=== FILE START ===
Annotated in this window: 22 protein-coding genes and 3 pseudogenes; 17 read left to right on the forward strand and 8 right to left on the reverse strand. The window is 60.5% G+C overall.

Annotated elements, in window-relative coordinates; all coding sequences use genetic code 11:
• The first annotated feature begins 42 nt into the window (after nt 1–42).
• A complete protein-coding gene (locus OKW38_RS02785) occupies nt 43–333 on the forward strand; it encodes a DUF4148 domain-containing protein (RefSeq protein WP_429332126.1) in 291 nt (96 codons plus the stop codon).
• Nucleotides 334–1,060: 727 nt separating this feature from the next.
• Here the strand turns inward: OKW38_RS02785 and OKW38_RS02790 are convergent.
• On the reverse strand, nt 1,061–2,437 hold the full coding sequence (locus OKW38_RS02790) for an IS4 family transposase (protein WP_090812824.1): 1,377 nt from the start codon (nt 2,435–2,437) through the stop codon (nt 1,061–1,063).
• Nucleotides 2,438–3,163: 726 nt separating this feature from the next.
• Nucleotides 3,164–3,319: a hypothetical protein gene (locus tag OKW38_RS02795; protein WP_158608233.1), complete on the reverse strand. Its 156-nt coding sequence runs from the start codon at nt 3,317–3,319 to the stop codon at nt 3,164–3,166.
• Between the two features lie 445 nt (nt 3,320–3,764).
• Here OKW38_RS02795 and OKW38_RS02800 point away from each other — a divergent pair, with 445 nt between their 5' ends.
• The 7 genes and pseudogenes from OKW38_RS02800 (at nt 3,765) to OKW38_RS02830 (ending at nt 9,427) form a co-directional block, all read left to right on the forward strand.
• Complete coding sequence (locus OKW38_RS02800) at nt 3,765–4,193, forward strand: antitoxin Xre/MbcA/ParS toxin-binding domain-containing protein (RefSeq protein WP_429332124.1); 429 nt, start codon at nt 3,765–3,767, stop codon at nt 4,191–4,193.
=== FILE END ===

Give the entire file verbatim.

Annotated in this window: 22 protein-coding genes and 3 pseudogenes; 17 read left to right on the forward strand and 8 right to left on the reverse strand. The window is 60.5% G+C overall.

Annotated elements, in window-relative coordinates; all coding sequences use genetic code 11:
• The first annotated feature begins 42 nt into the window (after nt 1–42).
• A complete protein-coding gene (locus OKW38_RS02785) occupies nt 43–333 on the forward strand; it encodes a DUF4148 domain-containing protein (RefSeq protein WP_429332126.1) in 291 nt (96 codons plus the stop codon).
• Nucleotides 334–1,060: 727 nt separating this feature from the next.
• Here the strand turns inward: OKW38_RS02785 and OKW38_RS02790 are convergent.
• On the reverse strand, nt 1,061–2,437 hold the full coding sequence (locus OKW38_RS02790) for an IS4 family transposase (protein WP_090812824.1): 1,377 nt from the start codon (nt 2,435–2,437) through the stop codon (nt 1,061–1,063).
• Nucleotides 2,438–3,163: 726 nt separating this feature from the next.
• Nucleotides 3,164–3,319: a hypothetical protein gene (locus tag OKW38_RS02795; protein WP_158608233.1), complete on the reverse strand. Its 156-nt coding sequence runs from the start codon at nt 3,317–3,319 to the stop codon at nt 3,164–3,166.
• Between the two features lie 445 nt (nt 3,320–3,764).
• Here OKW38_RS02795 and OKW38_RS02800 point away from each other — a divergent pair, with 445 nt between their 5' ends.
• The 7 genes and pseudogenes from OKW38_RS02800 (at nt 3,765) to OKW38_RS02830 (ending at nt 9,427) form a co-directional block, all read left to right on the forward strand.
• Complete coding sequence (locus OKW38_RS02800) at nt 3,765–4,193, forward strand: antitoxin Xre/MbcA/ParS toxin-binding domain-containing protein (RefSeq protein WP_429332124.1); 429 nt, start codon at nt 3,765–3,767, stop codon at nt 4,191–4,193.